Remove duplicates from an unsorted list; for example, [1,2,1,2,3] becomes [1,2,3] because the 1 can only be repeated once, the 2 can only be repeated once, and the 3 is only repeated once. Use cases here are especially in streaming and processing idempotent data, such as that in unreliable networks where packets or messages may be sent multiple times.
Test cases in Scala
assert(removeDuplicatesUnsortedList(Nil) == Nil) assert(removeDuplicatesUnsortedList(List(1)) == List(1)) assert(removeDuplicatesUnsortedList(List(1, 2)) == List(1, 2)) assert(removeDuplicatesUnsortedList(List(1, 2, 1)) == List(1, 2)) assert(removeDuplicatesUnsortedList(List(1, 2, 1, 2)) == List(1, 2)) assert(removeDuplicatesUnsortedList(List(1, 2, 1, 2, 3)) == List(1, 2, 3)) assert( removeDuplicatesUnsortedList(List(1, 2, 1, 2, 3, 1)) == List(1, 2, 3) )
Algorithm in Scala
17 lines of Scala (version 2.13), showing how concise Scala can be!
Using a scanLeft and scanRight, we can do what would typically be a while-loop, however we do it in a declarative way where we check if the element has been seen, and if not, then we emit it as a Some(); otherwise we emit a None to say no value has been emmitted.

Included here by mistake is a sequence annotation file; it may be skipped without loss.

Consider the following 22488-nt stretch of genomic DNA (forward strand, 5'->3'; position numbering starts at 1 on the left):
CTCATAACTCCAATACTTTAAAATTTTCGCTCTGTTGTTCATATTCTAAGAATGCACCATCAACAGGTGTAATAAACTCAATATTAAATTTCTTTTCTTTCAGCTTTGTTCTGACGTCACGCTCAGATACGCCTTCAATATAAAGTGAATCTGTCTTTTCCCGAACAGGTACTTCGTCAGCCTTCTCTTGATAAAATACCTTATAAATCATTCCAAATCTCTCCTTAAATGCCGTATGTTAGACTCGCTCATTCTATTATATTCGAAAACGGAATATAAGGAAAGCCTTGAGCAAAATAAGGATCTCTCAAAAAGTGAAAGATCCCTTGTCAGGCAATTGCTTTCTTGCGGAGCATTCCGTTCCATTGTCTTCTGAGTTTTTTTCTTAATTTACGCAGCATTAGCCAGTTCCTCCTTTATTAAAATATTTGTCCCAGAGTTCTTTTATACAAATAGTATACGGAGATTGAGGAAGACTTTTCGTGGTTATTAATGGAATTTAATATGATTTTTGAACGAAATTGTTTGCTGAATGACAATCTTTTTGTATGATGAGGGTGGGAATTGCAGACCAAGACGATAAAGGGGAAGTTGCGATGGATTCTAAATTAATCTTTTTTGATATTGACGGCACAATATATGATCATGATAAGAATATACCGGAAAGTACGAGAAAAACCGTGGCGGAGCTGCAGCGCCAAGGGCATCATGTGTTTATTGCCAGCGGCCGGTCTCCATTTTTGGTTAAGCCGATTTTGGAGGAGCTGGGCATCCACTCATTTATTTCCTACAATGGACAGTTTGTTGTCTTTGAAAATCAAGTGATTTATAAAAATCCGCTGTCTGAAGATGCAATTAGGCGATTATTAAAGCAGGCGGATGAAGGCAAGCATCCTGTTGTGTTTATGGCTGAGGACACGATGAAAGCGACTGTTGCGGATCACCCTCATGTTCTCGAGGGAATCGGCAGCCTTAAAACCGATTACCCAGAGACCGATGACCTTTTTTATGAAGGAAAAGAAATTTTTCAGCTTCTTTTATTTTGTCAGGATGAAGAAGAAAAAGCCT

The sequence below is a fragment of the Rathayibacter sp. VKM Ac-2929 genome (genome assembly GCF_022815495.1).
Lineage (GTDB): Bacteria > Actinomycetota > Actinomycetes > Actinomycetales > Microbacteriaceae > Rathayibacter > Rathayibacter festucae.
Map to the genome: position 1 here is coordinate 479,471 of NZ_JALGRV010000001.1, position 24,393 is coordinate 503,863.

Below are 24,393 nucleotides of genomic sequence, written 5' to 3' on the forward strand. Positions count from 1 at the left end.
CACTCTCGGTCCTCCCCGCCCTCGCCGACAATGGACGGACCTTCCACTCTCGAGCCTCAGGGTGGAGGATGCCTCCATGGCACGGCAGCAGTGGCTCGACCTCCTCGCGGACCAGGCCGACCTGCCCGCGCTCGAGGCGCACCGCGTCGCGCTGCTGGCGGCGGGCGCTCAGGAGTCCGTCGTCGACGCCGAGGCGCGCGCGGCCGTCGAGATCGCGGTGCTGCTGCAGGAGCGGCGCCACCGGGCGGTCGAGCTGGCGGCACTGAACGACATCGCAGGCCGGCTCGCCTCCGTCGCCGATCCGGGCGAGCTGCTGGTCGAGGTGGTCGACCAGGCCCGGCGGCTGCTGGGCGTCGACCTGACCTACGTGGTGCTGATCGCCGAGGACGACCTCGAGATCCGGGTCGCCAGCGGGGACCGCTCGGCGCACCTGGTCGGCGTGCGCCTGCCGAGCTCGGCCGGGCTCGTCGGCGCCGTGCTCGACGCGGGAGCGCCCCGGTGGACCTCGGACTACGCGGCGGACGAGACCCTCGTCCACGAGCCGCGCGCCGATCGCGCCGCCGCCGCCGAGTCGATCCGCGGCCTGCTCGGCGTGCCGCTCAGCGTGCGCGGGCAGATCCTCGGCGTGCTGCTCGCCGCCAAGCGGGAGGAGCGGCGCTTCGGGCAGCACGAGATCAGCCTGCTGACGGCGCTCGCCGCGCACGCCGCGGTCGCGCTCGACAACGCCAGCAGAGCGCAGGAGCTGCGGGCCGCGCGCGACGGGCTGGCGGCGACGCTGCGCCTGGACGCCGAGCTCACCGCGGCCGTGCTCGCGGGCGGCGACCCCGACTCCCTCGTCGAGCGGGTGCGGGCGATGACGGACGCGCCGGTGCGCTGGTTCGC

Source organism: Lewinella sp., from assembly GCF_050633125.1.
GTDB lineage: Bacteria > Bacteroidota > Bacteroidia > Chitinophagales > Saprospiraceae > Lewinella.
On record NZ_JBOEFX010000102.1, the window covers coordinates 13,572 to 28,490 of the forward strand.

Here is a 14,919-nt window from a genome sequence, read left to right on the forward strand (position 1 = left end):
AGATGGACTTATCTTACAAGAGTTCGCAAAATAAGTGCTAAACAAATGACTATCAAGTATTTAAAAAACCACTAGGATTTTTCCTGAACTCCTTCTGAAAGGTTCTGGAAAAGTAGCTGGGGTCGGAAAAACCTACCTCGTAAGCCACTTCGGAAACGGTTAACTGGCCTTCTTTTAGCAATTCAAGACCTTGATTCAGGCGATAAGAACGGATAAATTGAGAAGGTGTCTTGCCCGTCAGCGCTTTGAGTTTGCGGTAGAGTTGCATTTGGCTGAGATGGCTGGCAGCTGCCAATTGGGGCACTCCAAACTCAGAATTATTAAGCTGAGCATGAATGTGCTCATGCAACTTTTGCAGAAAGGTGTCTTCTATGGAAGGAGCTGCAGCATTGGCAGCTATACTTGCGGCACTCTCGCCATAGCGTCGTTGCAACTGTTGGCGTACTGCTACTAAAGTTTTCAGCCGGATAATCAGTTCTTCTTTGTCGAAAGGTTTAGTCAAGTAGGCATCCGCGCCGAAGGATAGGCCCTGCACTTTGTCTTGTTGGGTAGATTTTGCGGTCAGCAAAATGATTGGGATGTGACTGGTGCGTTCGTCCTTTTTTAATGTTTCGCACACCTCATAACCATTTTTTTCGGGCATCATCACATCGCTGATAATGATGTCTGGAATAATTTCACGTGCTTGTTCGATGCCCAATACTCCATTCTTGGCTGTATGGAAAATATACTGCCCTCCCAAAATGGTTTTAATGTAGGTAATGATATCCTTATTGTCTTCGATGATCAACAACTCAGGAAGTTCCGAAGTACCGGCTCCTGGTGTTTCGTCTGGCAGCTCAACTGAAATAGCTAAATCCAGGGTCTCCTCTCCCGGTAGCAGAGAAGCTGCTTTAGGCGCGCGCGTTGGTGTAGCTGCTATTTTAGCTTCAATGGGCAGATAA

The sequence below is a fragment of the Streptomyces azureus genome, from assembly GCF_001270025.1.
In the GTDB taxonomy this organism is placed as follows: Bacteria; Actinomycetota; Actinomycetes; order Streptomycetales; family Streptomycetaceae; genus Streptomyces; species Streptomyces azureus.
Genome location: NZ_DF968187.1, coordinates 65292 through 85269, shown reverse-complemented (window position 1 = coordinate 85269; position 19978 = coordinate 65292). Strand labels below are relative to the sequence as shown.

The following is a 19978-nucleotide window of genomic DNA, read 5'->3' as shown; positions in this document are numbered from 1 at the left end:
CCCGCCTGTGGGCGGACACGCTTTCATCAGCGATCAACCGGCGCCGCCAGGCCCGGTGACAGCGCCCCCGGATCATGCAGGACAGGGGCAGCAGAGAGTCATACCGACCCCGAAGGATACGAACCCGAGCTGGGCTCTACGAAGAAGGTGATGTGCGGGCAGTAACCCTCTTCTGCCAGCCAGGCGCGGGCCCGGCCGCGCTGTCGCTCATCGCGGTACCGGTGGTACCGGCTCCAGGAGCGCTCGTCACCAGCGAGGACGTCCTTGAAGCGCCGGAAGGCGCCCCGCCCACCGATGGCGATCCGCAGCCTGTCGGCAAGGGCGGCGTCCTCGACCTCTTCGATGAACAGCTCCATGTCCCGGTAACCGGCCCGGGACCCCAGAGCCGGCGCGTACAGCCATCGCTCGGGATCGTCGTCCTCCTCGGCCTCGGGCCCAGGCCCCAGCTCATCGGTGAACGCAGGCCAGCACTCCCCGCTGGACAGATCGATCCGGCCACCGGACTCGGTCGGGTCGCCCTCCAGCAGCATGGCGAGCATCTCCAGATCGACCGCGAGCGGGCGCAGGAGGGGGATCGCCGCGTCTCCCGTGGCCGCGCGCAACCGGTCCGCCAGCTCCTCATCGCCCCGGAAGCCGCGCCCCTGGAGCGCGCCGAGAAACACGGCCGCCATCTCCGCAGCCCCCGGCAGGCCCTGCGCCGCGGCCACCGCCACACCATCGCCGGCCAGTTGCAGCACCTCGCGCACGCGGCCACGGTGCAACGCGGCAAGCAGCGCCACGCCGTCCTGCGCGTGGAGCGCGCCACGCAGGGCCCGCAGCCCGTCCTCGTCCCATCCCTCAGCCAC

This is very close to a State machine, and in fact can be extracted out as such. See: RemoveDuplicatesFromSortedListStateMachine, ParenthesesFoldingStateMachine. (this is © from www.scala-algorithms.com)
Scala concepts & Hints
'collect' allows you to use Pattern Matching, to filter and map items.
The 'LazyList' type (previously known as 'Stream' in Scala) is used to describe a potentially infinite list that evaluates only when necessary ('lazily').
The 'Option' type is used to describe a computation that either has a result or does not. In Scala, you can 'chain' Option processing, combine with lists and other data structures. For example, you can also turn a pattern-match into a function that return an Option, and vice-versa!
Pattern matching in Scala lets you quickly identify what you are looking for in a data, and also extract it.
scanLeft and scanRight
Scala's `scan` functions enable you to do folds like foldLeft and foldRight, while collecting the intermediate results
Stack safety is present where a function cannot crash due to overflowing the limit of number of recursive calls.
This function will work for n = 5, but will not work for n = 2000 (crash with java.lang.StackOverflowError) - however there is a way to fix it :-)
In Scala Algorithms, we try to write the algorithms in a stack-safe way, where possible, so that when you use the algorithms, they will not crash on large inputs. However, stack-safe implementations are often more complex, and in some cases, overly complex, for the task at hand.